A Minnesota broadband task force recommends increasing state Internet speed guidelines even as many rural Minnesotans lack service at current, slower standards.
A governor-appointed broadband task force suggests the state Legislature increase high-speed Internet goals by 2022, which could double some speed standards, while increasing them more than four-fold by 2026. The new speeds would jive with what the Federal Communications Commission considers high-speed service.
The panel also recommended that the state up its spending to expand broadband into more rural areas to $200 million, twice what Democratic Gov. Mark Dayton recommended last month.
Most urban and suburban Minnesotans have access to high-speed Internet, but many in rural areas do not.
Lt. Gov. Tina Smith said that having the Internet “isn’t just nice, it’s necessary if we want Minnesota’s economy to work for everyone.”
“If we don’t do this, 244,000 Minnesotans and hundreds of communities will lack the basic infrastructure to connect to the 21st century economy, and that’s not fair,” Smith said.
About 20 percent of rural Minnesotans do not have Internet access that meets state standards of 10 to 20 megabits per second download speeds and five to 10 megabits per second for uploads.
The Legislature in 2014 appropriated $20 million to expand rural broadband and $10 million last year. Some estimates indicate that upwards of $3 billion is needed to bring high-speed service statewide, with that cost split among federal, state and local governments; telecommunications companies; and other entities..
The task force this week also recommended that Minnesota provide more telecommunications aid to schools and libraries.
Much of the report emphasized the need for high-speed Internet in today’s world.
Deputy House Minority Leader Paul Marquart, D-Dilworth, said that action is needed in this year’s legislative session, set to begin March 8, after broadband funding nearly was zeroed out last year.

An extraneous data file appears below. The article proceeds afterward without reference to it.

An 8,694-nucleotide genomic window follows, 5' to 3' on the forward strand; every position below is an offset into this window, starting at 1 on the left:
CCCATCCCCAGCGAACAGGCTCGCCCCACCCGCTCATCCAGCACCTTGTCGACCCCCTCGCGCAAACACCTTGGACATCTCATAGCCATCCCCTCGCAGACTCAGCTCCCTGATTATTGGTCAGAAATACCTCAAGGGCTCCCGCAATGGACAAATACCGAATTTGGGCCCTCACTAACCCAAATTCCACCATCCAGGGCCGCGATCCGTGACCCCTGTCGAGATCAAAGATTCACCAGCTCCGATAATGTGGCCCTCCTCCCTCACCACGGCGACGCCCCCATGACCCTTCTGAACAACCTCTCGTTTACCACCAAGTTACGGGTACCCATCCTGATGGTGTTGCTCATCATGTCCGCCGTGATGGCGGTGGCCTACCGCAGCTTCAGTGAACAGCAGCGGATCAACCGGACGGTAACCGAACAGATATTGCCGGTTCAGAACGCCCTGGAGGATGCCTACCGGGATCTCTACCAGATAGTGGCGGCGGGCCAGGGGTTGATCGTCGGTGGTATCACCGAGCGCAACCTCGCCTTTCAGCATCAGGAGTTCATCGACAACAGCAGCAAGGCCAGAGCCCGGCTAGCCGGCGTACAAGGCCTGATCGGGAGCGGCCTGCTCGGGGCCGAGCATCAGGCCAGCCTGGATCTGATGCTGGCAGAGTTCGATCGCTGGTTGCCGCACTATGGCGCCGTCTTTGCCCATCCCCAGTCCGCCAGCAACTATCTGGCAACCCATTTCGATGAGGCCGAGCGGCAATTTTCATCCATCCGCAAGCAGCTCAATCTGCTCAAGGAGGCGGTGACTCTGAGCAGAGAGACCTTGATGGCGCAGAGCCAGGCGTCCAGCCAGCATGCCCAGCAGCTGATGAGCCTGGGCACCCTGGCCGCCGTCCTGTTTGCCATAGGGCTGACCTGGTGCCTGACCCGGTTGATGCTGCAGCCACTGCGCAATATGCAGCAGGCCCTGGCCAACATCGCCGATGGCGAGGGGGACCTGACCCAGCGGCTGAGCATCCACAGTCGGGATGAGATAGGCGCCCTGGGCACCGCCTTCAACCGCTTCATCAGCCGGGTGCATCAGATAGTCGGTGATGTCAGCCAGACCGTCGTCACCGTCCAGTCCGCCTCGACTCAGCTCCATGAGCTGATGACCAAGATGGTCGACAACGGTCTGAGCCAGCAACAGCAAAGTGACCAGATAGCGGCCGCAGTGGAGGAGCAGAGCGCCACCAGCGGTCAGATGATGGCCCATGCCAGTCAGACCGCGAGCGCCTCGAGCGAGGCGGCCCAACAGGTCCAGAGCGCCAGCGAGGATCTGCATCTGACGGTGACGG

“Our rural hospitals, schools, businesses and residents deserve nothing less than the ability to compete in today’s global marketplace,” Marquart said.
An assistant House majority leader said he wants funds for broadband, but the amount depends on how top-tier issues such as transportation and tax cuts pan out.
“I will support the best number we can get out,” Rep. Ron Kresha, R-Little Falls, said, thinking about “the many, many asks we have on the table in front of us.”
He already has introduced a bill to spend $35 million.
Included in the report is a story from 2013, which state officials say happens throughout Minnesota. When the task force visited the Alexandria library, a librarian told of a student sitting outside the library one day when it opened, using the facility’s wireless Internet connection to take an online test because the student had no other broadband access.
Businesses, even in small towns, need to be connected online, the report said.
“Three years ago we started our online store; it is now half of our production,” the report quoted Marie Rivers of Sven Comfort Shoes in Chisago City as saying. “With our online presence we have been able to expand our business to $3.5 million, which is incredible for such a small town.”
School students throughout rural Minnesota can use the Internet for virtual trips, the report says, to locations such as the Minnesota Zoo, Minnesota Historical Society, Great Lakes Aquarium and the International Wolf Center, “all of which provide educational opportunities students would not normally have access to due to time constraints and transportation costs.”
While the task force suggests that the state spend $200 million for broadband expansion, private money also is helping.
The RS Fiber Cooperative in Renville and Sibley counties, for example, is a coalition of electric and farmer cooperatives with local government assistance that is expanding broadband in that area.
Telephone, cable television and similar companies also are investing in broadband, the report added, with more than $713 million expected to be spent this year.
Many of those companies offer help for the poorest Minnesotans to afford the Internet, but the report says that cost is the major reason that people do not sign up for high-speed Internet when it is available.